In a survey by Sunny Giles, president of Quantum Leadership Group, of 195 leaders in 15 countries, six of the top 10 leadership competencies rated by participants involved communication. My own task analysis of leaders’ communication has revealed 18 specific communication skills that leaders need. Here are five that are especially important.

1. Listening

The most important communication skill for leaders is the ability to listen. Professional listening skills include listening for the message, listening for any emotions behind the message and considering relevant questions about the message.

Listening for the message means hearing the facts accurately, without prejudgment or being distracted by other thoughts. It’s also important to listen for any unusually strong stresses in the sentences or other signs of emotion. In training, leaders can practice using role-play; if they hear these signs of emotion, they can respond by saying, “You seem to feel strongly about this. Please tell me more.”

Help leaders consider questions they might ask when someone gives them a new idea:

  • Why am I being given this information?
  • If it’s for a new project, do I have the time and resources to handle it?
  • Is it relevant to the company’s mission?
  • Is there additional information I need in order to understand the meaning behind the message, such as in the case of a potential conflict?

2. Complimenting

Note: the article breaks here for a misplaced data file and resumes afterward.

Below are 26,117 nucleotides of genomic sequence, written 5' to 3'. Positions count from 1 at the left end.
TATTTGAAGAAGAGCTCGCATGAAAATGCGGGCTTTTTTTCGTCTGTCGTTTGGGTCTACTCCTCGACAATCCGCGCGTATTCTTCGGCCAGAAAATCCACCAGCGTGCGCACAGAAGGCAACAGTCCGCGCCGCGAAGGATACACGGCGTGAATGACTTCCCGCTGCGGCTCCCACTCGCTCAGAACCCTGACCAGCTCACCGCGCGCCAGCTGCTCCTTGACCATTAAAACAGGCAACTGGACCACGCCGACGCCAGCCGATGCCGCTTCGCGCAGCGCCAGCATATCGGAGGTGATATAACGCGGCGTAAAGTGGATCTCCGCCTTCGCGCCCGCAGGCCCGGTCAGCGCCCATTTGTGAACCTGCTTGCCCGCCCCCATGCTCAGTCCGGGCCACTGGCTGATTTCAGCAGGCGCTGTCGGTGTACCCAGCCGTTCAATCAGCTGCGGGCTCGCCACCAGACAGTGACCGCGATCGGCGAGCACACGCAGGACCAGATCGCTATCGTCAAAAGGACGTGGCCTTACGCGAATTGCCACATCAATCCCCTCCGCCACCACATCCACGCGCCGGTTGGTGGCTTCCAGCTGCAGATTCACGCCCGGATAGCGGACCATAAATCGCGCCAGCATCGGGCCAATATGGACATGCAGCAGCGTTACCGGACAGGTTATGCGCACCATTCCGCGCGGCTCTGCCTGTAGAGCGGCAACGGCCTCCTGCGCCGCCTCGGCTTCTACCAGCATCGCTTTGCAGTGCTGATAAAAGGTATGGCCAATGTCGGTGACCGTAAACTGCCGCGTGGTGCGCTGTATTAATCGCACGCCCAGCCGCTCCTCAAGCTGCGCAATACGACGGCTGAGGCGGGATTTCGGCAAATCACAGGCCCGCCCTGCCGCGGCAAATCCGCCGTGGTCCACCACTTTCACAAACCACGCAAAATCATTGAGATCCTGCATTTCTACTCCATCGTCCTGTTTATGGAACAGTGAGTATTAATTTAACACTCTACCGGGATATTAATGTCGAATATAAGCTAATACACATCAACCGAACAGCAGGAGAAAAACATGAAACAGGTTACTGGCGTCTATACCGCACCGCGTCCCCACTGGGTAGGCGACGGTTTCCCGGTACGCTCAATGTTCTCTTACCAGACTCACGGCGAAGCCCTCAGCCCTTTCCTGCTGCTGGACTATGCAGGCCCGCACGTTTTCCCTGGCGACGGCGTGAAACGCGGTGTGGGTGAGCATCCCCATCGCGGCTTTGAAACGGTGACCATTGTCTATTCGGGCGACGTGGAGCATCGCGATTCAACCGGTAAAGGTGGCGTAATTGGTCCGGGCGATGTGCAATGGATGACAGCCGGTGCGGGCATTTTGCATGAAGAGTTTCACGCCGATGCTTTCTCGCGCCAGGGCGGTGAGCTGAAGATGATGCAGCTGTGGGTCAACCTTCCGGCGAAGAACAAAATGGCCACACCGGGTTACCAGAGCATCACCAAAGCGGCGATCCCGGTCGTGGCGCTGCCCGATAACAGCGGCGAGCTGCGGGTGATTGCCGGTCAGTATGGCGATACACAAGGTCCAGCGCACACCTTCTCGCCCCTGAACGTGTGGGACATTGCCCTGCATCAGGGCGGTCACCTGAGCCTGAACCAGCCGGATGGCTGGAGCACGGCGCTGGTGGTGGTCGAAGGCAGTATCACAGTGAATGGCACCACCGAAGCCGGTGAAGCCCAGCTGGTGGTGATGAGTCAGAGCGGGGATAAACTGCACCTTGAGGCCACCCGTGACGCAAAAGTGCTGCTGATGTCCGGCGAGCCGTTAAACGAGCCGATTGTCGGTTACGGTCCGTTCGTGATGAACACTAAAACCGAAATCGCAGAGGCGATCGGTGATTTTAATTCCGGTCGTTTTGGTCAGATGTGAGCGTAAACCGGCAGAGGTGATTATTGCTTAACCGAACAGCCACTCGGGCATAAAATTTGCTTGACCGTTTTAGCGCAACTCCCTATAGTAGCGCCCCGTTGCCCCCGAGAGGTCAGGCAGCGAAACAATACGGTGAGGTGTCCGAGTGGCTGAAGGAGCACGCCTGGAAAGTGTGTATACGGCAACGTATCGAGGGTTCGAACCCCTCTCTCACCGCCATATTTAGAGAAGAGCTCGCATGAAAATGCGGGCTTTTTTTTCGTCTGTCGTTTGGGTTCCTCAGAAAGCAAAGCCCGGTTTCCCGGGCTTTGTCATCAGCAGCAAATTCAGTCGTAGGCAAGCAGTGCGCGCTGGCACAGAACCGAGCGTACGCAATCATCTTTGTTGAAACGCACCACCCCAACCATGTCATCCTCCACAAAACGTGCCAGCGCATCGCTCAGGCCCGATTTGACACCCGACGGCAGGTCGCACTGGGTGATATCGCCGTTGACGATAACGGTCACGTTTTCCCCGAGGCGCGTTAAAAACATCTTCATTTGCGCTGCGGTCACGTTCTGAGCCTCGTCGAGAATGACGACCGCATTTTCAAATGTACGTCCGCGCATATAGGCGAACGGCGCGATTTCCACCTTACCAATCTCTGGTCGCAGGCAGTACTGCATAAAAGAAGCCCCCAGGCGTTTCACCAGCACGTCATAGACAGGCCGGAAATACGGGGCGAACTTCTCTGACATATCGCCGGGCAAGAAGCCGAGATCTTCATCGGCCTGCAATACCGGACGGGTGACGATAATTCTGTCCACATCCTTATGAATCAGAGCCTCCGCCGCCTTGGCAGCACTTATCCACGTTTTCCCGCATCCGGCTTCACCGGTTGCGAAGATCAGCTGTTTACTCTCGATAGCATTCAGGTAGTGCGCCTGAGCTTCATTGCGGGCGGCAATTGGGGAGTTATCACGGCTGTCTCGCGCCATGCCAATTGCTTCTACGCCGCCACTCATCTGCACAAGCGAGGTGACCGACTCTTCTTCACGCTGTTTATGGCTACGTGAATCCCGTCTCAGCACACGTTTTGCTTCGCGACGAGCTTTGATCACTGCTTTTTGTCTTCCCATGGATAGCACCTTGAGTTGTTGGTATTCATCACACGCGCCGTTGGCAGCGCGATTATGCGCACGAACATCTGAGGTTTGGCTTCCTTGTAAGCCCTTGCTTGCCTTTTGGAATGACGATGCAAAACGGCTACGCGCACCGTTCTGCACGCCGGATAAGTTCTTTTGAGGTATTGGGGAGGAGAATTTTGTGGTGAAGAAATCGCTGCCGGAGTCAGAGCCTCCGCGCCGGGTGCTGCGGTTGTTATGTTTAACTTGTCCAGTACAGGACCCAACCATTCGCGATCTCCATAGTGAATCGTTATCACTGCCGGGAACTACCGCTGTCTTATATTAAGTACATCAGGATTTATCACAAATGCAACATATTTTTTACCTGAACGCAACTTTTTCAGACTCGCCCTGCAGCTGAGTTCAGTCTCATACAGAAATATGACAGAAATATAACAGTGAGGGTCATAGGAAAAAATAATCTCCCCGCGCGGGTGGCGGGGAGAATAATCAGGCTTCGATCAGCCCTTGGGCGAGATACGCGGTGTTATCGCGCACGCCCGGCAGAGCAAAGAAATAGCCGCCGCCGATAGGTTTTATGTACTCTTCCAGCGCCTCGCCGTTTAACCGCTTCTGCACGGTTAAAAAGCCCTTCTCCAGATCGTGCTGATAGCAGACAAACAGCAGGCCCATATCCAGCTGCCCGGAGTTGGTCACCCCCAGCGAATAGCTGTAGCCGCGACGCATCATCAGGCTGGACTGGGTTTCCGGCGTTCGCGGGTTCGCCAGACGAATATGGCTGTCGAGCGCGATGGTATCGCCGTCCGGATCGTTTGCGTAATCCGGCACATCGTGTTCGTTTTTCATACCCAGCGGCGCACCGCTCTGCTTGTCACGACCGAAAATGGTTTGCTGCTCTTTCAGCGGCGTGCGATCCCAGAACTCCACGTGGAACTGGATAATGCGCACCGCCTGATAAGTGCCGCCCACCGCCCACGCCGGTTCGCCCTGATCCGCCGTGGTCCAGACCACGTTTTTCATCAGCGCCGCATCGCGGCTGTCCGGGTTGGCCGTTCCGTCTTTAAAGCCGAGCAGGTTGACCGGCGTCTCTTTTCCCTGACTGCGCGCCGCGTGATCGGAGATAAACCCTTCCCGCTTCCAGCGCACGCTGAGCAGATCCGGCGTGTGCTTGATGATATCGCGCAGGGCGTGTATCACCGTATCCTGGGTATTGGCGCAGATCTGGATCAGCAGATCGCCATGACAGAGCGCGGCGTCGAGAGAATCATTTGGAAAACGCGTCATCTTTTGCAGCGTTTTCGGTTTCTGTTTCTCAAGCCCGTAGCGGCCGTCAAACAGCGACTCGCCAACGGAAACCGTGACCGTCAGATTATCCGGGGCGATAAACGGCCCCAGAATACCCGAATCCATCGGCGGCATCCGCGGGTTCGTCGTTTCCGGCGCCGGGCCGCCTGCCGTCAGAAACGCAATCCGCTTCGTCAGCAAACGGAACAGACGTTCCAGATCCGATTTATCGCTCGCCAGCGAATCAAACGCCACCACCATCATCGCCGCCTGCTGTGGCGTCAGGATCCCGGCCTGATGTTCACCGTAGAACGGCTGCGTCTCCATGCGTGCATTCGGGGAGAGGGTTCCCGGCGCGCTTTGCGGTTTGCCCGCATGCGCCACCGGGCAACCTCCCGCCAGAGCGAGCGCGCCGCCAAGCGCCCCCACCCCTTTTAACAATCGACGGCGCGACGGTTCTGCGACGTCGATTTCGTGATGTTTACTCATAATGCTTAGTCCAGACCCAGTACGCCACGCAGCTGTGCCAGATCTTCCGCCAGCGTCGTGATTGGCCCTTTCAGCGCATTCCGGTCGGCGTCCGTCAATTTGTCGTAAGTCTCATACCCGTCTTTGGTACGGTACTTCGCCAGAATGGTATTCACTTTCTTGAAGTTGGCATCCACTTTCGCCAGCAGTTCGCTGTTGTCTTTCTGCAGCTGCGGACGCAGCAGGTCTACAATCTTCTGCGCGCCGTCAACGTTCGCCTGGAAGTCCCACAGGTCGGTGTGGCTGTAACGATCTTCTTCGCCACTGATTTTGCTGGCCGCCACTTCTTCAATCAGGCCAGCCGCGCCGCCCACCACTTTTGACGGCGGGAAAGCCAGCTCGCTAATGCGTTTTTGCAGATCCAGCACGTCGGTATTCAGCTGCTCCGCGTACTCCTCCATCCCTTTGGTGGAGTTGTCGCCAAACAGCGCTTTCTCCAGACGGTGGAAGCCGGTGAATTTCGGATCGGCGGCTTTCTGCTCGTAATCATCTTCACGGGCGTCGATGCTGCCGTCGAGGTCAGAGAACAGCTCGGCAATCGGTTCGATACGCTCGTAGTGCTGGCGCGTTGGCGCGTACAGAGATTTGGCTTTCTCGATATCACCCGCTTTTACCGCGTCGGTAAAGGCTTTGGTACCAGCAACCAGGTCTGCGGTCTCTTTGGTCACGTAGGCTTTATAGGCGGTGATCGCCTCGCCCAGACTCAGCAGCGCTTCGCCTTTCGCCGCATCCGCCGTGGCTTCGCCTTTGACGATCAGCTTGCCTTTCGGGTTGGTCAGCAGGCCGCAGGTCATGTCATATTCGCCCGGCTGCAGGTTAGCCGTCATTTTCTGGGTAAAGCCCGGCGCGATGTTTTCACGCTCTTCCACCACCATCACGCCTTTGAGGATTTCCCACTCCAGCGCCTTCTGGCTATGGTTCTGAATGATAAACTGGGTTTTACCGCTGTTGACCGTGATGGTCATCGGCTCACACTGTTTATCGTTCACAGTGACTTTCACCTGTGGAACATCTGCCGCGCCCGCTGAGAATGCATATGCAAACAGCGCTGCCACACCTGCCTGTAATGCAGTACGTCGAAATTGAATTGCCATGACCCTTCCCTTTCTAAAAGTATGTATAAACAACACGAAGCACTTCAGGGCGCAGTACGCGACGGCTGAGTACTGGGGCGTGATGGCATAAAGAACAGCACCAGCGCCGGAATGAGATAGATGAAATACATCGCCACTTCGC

People work for more than pay; they want to be noticed and praised for their work.

Compliments are most effective if they are specific to the situation and in writing, so they can be re-read. For example:

  • “You stayed late to finish that report for our client and made sure every aspect of the project was to his specifications. Thank you for your attention to detail and pride in your work!”
  • “I noticed you took extra time to make sure the new employee had a great first day. She was very excited about the company and her new job at the end of the day!”

Use this technique first on those leaders, managers or supervisors who work for you to show them how to do it for their direct reports.

3. Delegating Tasks Clearly

Think of the “who,” “what,” “when,” “where,” “why” and “how” as you explain what needs to be done. Explaining the reason (the “why”) is especially vital, particularly in regard to deadlines. Employees may not realize that their job is only part of a series of tasks for a big project. People like to know the reasons they are doing something. Establish check-in times to discuss progress.

4. Managing Meetings

What’s a “good” meeting, from the point of view of the leader, meeting participants and the organization?

Multiply the estimated hourly pay of each person invited to the meeting by the length of the meeting, and decide if the meeting is worth this cost. Would an e-mail do just as well to convey information?

If the purpose of the meeting is to share information, ask talkative attendees closed-ended (yes or no) questions. Via email, ask open-ended questions (such as, “What are your thoughts on …”) to encourage quieter attendees to share their ideas ahead of time, or ask them at the meeting itself. Introverted employees may have great ideas but be reluctant to talk in a meeting.

5. Positive Verbal and Non-Verbal Communication

Employees closely observe their leaders. Even if you have just received bad news, when you can be observed by any employees, act positively. The employee grapevine is amazingly fast! Smile and say “hello” to each employee you see.

Excellent communication skills are essential for leadership and for business. Use these strategies to help your leaders become great communicators.

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